Political ponerology

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The political ponerology is an interdisciplinary study of social issues primarily associated with Polish psychiatrist Andrzej Łobaczewski.[1] As a discipline it makes use of data from psychology, sociology, philosophy, and history to account for such phenomena as aggressive war, ethnic cleansing, genocide, and despotism.

Andrzej Łobaczewski and early research group[edit]

During World War II, Łobaczewski worked for the Polish Home Army, an underground Polish resistance organization. After the war, he studied at Jagiellonian University under professor of psychiatry Edward Brzezicki.[2] Łobaczewski's class was the last to receive an education uninfluenced by Soviet ideology and censorship, after which psychiatry was restricted to Pavlovian concepts. The study of genetics and psychopathy was forbidden.

The original theory and research was conducted by a research group of psychologists and psychiatrists from Poland, Czechoslovakia, and pre-communist Hungary. The group was brought together by Łobaczewski and included Kazimierz Dąbrowski, Stefan Szuman, and Stefan Błachowski, among many other anonymous contributors.[3][4]

Psychopathology and politics[edit]

Łobaczewski adopted the term ponerology, which is derived from the Greek word poneros, from the branch of theology dealing with the study of evil. According to Łobaczewski, all societies vacillate between "happy times" and "unhappy times." During happy times, societies enjoy prosperity and suppress advanced psychological knowledge of psychopathological influence in the corridors of power. Though happy, these times are not necessarily morally advanced as the society's prosperity or happiness may be premised on the oppression of a target group. During unhappy times, the intelligentsia and society at large can recover this specialized knowledge to resolve the social order along mentally healthier lines.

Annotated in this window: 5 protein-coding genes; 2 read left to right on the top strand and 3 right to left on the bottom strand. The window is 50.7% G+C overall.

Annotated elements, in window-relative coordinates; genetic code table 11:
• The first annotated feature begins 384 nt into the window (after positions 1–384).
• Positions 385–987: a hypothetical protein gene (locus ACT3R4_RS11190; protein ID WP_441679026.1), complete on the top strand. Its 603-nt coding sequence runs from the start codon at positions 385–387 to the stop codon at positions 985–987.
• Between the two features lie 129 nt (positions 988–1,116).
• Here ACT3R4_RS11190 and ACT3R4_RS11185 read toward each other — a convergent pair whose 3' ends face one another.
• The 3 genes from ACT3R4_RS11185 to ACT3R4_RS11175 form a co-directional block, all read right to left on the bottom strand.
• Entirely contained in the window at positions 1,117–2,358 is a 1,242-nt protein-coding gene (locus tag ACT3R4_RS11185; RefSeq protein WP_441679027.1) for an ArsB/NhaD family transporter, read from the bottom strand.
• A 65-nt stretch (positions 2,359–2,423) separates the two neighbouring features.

A form of government interesting to ponerologists is one they have called pathocracy, in which individuals with personality disorders (especially psychopathy) occupy positions of power and influence. The result is a totalitarian system characterized by a government turned against its own people. A pathocracy may emerge when a society is insufficiently guarded against the typical and inevitable minority of such abnormal pathology, which Łobaczewski asserts is caused by biology or genetics. He argues that in such cases these individuals infiltrate an institution or state, prevailing moral values are perverted into their opposite, and a coded language like Orwell's doublethink circulates into the mainstream, using paralogic and paramoralism in place of genuine logic and morality.

There are various identifiable stages of pathocracy described by Łobaczewski. Ultimately, each pathocracy is foredoomed because the root of healthy social morality, according to Łobaczewski, is contained in the congenital instinctive infrastructure in the vast majority of the population. While some in the normal population are more susceptible to pathocratic influence, and become its lackeys, the majority instinctively resist.

References and notes[edit]

  1. ^ Łobaczewski, Andrzej, Political Ponerology: A Science on the Nature of Evil Adjusted for Political Purposes, (Grande Prairie: Red Pill Press, 2006), p. 22.
  2. ^ Łobaczewski (2006), p. 96.
  3. ^ In Memoriam: Andrzej M. Łobaczewski, sott.net interview, accessed September 15, 2010.
  4. ^ Dąbrowski, Kazimierz, The Dynamics of Concepts (London: Gryf Publications, 1973), pp. 37-40.

External links[edit]

Further reading[edit]

  • Political Ponerology: A Science on the Nature of Evil Adjusted for Political Purposes, Grande Prairie, AB: Red Pill Press, 2006. ISBN 978-1-897244-25-8